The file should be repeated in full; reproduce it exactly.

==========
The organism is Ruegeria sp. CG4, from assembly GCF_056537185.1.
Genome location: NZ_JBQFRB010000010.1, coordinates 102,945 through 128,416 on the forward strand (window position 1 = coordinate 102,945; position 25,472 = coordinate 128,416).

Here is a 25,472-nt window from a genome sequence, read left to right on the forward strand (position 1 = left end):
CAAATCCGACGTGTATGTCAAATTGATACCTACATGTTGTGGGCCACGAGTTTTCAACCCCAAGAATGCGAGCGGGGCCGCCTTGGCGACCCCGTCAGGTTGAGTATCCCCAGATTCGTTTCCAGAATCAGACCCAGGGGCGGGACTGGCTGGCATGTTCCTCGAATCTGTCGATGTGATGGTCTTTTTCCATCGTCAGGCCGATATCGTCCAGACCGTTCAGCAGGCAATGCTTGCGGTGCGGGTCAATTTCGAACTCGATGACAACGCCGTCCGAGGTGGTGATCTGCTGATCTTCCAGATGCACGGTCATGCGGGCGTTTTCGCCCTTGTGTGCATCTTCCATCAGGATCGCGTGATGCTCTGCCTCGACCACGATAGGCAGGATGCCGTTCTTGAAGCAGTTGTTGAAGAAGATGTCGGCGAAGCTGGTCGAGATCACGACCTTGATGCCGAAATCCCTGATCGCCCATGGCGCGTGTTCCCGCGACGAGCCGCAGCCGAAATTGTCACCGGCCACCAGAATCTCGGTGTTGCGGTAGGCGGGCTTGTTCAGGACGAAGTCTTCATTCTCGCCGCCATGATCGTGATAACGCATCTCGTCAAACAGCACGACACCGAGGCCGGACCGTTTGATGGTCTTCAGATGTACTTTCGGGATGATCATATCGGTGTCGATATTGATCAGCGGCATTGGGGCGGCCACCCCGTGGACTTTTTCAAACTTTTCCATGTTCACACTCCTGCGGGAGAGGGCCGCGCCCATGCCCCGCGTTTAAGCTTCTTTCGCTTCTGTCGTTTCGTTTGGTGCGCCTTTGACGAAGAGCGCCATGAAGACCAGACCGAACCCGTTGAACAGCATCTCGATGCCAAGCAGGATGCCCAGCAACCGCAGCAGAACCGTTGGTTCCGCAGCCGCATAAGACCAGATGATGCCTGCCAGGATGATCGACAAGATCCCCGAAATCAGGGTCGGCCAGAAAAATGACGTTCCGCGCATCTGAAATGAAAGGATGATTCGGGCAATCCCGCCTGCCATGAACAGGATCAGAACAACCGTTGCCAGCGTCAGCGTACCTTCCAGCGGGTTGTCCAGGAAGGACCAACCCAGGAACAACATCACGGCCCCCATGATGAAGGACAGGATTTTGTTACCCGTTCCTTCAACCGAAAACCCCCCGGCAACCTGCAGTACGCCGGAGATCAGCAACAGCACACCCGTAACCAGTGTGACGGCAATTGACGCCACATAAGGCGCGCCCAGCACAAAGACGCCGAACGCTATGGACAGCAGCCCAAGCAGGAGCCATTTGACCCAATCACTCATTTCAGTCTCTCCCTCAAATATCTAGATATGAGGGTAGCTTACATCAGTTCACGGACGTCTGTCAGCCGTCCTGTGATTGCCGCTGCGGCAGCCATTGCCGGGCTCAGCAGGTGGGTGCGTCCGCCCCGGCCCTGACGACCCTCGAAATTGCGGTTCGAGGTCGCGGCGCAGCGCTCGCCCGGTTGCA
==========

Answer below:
The organism is Ruegeria sp. CG4, from assembly GCF_056537185.1.
Genome location: NZ_JBQFRB010000010.1, coordinates 102,945 through 128,416 on the forward strand (window position 1 = coordinate 102,945; position 25,472 = coordinate 128,416).

Here is a 25,472-nt window from a genome sequence, read left to right on the forward strand (position 1 = left end):
CAAATCCGACGTGTATGTCAAATTGATACCTACATGTTGTGGGCCACGAGTTTTCAACCCCAAGAATGCGAGCGGGGCCGCCTTGGCGACCCCGTCAGGTTGAGTATCCCCAGATTCGTTTCCAGAATCAGACCCAGGGGCGGGACTGGCTGGCATGTTCCTCGAATCTGTCGATGTGATGGTCTTTTTCCATCGTCAGGCCGATATCGTCCAGACCGTTCAGCAGGCAATGCTTGCGGTGCGGGTCAATTTCGAACTCGATGACAACGCCGTCCGAGGTGGTGATCTGCTGATCTTCCAGATGCACGGTCATGCGGGCGTTTTCGCCCTTGTGTGCATCTTCCATCAGGATCGCGTGATGCTCTGCCTCGACCACGATAGGCAGGATGCCGTTCTTGAAGCAGTTGTTGAAGAAGATGTCGGCGAAGCTGGTCGAGATCACGACCTTGATGCCGAAATCCCTGATCGCCCATGGCGCGTGTTCCCGCGACGAGCCGCAGCCGAAATTGTCACCGGCCACCAGAATCTCGGTGTTGCGGTAGGCGGGCTTGTTCAGGACGAAGTCTTCATTCTCGCCGCCATGATCGTGATAACGCATCTCGTCAAACAGCACGACACCGAGGCCGGACCGTTTGATGGTCTTCAGATGTACTTTCGGGATGATCATATCGGTGTCGATATTGATCAGCGGCATTGGGGCGGCCACCCCGTGGACTTTTTCAAACTTTTCCATGTTCACACTCCTGCGGGAGAGGGCCGCGCCCATGCCCCGCGTTTAAGCTTCTTTCGCTTCTGTCGTTTCGTTTGGTGCGCCTTTGACGAAGAGCGCCATGAAGACCAGACCGAACCCGTTGAACAGCATCTCGATGCCAAGCAGGATGCCCAGCAACCGCAGCAGAACCGTTGGTTCCGCAGCCGCATAAGACCAGATGATGCCTGCCAGGATGATCGACAAGATCCCCGAAATCAGGGTCGGCCAGAAAAATGACGTTCCGCGCATCTGAAATGAAAGGATGATTCGGGCAATCCCGCCTGCCATGAACAGGATCAGAACAACCGTTGCCAGCGTCAGCGTACCTTCCAGCGGGTTGTCCAGGAAGGACCAACCCAGGAACAACATCACGGCCCCCATGATGAAGGACAGGATTTTGTTACCCGTTCCTTCAACCGAAAACCCCCCGGCAACCTGCAGTACGCCGGAGATCAGCAACAGCACACCCGTAACCAGTGTGACGGCAATTGACGCCACATAAGGCGCGCCCAGCACAAAGACGCCGAACGCTATGGACAGCAGCCCAAGCAGGAGCCATTTGACCCAATCACTCATTTCAGTCTCTCCCTCAAATATCTAGATATGAGGGTAGCTTACATCAGTTCACGGACGTCTGTCAGCCGTCCTGTGATTGCCGCTGCGGCAGCCATTGCCGGGCTCAGCAGGTGGGTGCGTCCGCCCCGGCCCTGACGACCCTCGAAATTGCGGTTCGAGGTCGCGGCGCAGCGCTCGCCCGGTTGCA